When I get a chance and I have experimented further I am trying to come up with a "close as you can get" set of user control only settings specifically for the PZ85U 42" for Blueray playback from HDMI.

C.
post #1434 of 2470
Excellent summary. IMO this really otta be a part of page one.

Quote:
Originally Posted by cvearl View Post

Refer to page one.

Cinema at it's default of warm is for dark room viewing and is optimized for the cleanest possible signal like well made/mastered upressed DVD's and Bluerays. It is very accurate and has a rough peak luminance of 35 fl (footlamberts) which is what mastering bays generally get out of the CRT they use to master the movies on. The Warm temp is closets to the Greyscale D65 spec (very close) and the gamma is nearly a flat 2.2 (all cornerstones of a calibrated CRT in the mastering bays).

Toms settings in The first page are great for full HD blueray playback form HDMI. If you feel the skin tones are a touch blushy, drop his color to 38ish.

Overall Brightness of the picture is higher in Standard mode left in it's default temp of Normal and I use that for all TV viewing (P60, B50, C50, T0 seem to work well for me). The colors (according to my probe) are a bit more accurate but the gamma and luminance are overdriven on purpose (for bright rooms) and it's color temp is defaulted to Normal as much of content from TV signals can be overly warm already (at least I find) so Normal helps to compensate that to some degree without hurting other channels much. Which is why, in the manual, it calls STANDARD the setting for watching in a lit room and Cinema (accurate mode) for watching accurate content in a darkened (like a theater) room.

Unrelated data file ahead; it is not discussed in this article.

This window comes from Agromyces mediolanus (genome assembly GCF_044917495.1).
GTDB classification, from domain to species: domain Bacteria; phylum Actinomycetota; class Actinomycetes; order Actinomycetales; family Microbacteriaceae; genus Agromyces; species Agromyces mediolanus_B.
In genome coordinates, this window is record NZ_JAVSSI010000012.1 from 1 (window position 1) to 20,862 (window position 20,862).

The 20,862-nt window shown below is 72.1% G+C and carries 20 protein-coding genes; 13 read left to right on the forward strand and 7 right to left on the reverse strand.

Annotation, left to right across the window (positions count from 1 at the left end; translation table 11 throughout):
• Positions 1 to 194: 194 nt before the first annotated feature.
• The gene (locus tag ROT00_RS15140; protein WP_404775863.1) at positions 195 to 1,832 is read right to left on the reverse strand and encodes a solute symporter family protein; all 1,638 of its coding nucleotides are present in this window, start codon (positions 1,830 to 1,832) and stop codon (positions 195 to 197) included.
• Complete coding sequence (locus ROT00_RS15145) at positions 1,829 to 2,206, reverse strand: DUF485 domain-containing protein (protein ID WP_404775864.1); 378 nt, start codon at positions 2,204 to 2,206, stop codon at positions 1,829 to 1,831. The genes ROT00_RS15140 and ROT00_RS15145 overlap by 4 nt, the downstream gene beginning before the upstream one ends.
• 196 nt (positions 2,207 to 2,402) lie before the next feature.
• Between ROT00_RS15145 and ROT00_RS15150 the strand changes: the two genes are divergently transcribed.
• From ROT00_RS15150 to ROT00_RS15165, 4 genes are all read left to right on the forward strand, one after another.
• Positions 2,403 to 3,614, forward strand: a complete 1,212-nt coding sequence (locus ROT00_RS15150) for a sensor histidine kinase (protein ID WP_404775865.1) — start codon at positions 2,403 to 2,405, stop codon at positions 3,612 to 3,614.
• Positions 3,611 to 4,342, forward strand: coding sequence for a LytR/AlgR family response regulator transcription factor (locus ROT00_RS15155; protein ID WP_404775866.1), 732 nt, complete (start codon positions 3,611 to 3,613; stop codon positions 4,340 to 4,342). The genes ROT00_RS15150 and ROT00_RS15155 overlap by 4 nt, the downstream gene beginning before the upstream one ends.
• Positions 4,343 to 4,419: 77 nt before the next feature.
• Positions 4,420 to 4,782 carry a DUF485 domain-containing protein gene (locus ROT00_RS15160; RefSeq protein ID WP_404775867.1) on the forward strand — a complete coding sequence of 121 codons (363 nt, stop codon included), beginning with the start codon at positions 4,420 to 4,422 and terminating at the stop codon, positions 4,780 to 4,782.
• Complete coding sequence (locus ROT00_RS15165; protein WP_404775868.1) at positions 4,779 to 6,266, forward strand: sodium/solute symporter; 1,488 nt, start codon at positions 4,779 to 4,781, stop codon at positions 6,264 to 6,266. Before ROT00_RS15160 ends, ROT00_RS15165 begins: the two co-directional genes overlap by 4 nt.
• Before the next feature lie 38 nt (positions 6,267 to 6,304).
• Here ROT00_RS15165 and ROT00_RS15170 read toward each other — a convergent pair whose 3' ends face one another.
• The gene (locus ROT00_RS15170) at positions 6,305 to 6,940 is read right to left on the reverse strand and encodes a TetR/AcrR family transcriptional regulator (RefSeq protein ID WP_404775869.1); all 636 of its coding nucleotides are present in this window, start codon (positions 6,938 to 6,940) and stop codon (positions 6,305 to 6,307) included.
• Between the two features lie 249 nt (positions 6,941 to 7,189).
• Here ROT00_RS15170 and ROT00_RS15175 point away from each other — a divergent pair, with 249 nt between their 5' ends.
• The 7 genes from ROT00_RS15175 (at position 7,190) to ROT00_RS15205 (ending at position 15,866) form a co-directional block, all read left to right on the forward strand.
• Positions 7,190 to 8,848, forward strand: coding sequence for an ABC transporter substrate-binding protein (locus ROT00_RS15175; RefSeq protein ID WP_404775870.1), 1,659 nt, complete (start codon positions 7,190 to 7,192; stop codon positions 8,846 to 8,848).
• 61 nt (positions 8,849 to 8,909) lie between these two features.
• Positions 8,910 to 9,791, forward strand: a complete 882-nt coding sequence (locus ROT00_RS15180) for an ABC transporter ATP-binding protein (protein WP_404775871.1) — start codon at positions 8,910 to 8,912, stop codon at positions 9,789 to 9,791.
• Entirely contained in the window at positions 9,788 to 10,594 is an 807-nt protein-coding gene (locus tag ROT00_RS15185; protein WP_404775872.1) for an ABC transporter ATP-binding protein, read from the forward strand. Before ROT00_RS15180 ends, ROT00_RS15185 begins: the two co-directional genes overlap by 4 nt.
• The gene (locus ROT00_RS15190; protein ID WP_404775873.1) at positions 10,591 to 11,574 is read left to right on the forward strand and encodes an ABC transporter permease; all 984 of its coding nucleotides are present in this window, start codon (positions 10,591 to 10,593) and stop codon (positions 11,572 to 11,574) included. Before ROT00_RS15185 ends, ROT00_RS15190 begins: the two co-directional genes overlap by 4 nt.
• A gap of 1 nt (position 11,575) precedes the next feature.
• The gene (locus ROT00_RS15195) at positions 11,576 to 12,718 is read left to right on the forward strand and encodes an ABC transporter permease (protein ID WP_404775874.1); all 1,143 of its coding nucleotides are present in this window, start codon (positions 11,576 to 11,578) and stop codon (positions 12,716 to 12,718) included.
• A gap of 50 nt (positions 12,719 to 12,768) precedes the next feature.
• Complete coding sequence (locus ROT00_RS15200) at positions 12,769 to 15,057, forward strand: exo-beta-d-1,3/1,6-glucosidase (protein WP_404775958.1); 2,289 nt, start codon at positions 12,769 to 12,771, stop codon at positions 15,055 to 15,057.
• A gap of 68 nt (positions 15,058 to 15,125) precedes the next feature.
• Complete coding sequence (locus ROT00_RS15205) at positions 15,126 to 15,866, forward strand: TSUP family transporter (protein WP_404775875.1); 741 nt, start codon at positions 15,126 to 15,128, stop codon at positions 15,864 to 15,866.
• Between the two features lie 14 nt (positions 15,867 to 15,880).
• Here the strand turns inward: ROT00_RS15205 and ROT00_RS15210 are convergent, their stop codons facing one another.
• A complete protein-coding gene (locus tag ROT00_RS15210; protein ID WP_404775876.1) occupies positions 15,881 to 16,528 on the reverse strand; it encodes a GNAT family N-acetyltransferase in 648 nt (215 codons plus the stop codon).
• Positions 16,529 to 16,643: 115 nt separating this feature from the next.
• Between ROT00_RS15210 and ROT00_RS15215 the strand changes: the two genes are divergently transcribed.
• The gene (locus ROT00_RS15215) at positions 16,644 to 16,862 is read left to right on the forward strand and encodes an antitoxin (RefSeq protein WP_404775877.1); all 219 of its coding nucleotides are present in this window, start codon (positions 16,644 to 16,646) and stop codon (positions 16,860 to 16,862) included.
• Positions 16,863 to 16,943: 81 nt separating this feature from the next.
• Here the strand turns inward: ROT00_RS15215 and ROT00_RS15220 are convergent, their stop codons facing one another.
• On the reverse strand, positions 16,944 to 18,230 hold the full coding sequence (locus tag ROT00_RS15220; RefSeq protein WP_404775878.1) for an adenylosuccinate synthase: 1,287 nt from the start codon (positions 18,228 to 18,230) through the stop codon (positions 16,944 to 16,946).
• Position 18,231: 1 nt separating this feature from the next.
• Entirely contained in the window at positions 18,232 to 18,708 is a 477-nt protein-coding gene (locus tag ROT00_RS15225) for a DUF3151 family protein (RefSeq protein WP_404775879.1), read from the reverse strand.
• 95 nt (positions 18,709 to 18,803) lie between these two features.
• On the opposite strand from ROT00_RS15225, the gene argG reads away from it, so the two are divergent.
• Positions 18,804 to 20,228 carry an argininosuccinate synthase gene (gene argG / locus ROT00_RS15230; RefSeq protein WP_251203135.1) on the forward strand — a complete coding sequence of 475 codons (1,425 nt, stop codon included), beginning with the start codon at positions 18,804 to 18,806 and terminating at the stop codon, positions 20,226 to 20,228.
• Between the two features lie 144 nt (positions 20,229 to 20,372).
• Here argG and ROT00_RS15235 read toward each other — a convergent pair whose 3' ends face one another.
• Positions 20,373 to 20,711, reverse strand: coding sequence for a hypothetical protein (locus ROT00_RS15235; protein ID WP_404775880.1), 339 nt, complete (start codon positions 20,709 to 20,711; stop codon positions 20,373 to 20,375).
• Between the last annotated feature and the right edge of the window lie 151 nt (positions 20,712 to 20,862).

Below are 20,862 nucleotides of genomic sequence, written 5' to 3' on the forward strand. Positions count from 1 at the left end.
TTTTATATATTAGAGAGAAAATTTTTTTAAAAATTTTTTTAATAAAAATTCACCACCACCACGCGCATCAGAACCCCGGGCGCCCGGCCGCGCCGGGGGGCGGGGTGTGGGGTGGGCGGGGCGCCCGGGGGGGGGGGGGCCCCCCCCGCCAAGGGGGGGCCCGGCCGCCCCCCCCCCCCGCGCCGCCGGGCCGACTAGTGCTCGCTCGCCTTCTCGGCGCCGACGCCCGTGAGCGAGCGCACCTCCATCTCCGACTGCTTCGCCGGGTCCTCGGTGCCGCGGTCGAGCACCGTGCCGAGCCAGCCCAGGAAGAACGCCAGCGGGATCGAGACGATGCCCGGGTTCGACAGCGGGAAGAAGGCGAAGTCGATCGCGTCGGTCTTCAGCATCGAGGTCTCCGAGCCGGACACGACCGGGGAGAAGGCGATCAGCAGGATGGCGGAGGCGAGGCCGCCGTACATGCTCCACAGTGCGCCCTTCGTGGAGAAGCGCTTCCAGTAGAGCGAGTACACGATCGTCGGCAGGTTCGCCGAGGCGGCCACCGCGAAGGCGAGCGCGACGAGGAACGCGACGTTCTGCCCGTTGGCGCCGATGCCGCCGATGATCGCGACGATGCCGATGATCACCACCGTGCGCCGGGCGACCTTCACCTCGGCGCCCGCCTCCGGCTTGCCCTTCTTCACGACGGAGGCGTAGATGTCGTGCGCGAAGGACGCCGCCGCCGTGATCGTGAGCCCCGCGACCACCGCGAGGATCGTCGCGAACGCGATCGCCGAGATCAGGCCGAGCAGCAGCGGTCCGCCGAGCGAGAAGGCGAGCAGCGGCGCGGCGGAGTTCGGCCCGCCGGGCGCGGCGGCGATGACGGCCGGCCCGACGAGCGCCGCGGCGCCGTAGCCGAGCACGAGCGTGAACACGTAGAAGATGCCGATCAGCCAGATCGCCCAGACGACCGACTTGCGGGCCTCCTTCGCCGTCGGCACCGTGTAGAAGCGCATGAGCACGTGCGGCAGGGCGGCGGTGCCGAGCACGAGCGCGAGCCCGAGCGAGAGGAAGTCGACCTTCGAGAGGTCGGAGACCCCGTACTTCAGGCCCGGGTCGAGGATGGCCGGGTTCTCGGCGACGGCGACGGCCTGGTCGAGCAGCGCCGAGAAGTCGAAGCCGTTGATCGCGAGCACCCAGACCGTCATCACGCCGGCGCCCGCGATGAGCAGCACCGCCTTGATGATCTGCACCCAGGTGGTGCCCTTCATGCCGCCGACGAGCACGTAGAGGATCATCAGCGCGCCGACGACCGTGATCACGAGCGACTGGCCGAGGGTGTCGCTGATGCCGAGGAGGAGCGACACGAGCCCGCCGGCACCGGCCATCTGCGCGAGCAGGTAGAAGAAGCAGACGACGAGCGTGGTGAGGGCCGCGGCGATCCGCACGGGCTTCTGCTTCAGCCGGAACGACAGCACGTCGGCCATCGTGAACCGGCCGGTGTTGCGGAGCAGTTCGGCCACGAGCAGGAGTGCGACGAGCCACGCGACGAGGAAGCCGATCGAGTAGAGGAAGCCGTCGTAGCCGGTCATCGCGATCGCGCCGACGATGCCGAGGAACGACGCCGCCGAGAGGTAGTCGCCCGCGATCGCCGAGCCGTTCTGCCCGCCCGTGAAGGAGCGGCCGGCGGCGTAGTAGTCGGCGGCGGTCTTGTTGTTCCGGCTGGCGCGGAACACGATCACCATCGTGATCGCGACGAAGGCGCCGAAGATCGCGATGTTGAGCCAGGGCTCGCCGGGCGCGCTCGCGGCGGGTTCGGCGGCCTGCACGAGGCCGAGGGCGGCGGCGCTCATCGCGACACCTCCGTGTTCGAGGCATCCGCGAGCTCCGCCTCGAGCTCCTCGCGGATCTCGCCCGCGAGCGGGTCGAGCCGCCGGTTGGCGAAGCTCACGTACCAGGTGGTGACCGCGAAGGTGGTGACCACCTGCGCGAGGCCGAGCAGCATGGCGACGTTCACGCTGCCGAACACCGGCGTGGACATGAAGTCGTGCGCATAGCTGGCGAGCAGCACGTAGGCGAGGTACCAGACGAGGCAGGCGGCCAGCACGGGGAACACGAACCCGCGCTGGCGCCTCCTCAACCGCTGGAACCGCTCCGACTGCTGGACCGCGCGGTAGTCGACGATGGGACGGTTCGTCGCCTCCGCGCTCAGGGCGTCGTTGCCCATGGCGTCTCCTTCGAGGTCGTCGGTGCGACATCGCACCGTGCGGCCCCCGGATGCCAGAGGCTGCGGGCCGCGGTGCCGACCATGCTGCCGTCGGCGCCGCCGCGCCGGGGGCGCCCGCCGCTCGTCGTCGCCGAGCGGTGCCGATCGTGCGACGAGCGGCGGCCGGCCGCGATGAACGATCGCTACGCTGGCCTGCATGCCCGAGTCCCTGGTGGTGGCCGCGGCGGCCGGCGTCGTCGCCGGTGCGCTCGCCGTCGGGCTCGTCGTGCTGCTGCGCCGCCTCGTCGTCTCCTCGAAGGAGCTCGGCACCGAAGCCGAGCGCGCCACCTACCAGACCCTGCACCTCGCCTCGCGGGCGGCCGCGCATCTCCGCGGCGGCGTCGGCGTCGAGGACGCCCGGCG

When I get a chance and I have experimented further I am trying to come up with a "close as you can get" set of user control only settings specifically for the PZ85U 42" for Blueray playback from HDMI.

C.
post #1435 of 2470
Quote:
Originally Posted by BHS View Post

Excellent summary. IMO this really otta be a part of page one.

Not sure about that. It's very generalised and my speeling is not very gud.

That because I watched See Same Street.

C.
post #1436 of 2470
Another thing that helps is, if you or the wife must have lights on in the room, placing the lighting in the right place. I see too many people with bright table lamps shining directly on the screen. All you see is a big reflection in the panel. Get some dimmable spotlights and point them away from the TV, or wall sconces placed on the same wall as the TV so the light is BEHIND or beside it, not in front.
post #1437 of 2470
Quote:
Originally Posted by AVfile View Post

Another thing that helps is, if you or the wife must have lights on in the room, placing the lighting in the right place. I see too many people with bright table lamps shining directly on the screen. All you see is a big reflection in the panel. Get some dimmable spotlights and point them away from the TV, or wall sconces placed on the same wall as the TV so the light is BEHIND or beside it, not in front.


Backlighting helps a lot. Earlier in this thread Elway had some posts on the benefits of backlighting that was helpful.
post #1438 of 2470
Quote:
Originally Posted by tcramer View Post

Backlighting helps a lot. Earlier in this thread Elway had some posts on the benefits of backlighting that was helpful.


Definitely does. Hanging a light behind the tv is great for blacks during a movie, and also allows more to the WAF.
post #1439 of 2470
Is the standard backlight setup still an 18-24" fluorescent or are there better LED options now?
post #1440 of 2470
Well, the ISF lights are still fluor bulbs. They tried LED's, but havent had success I dont think.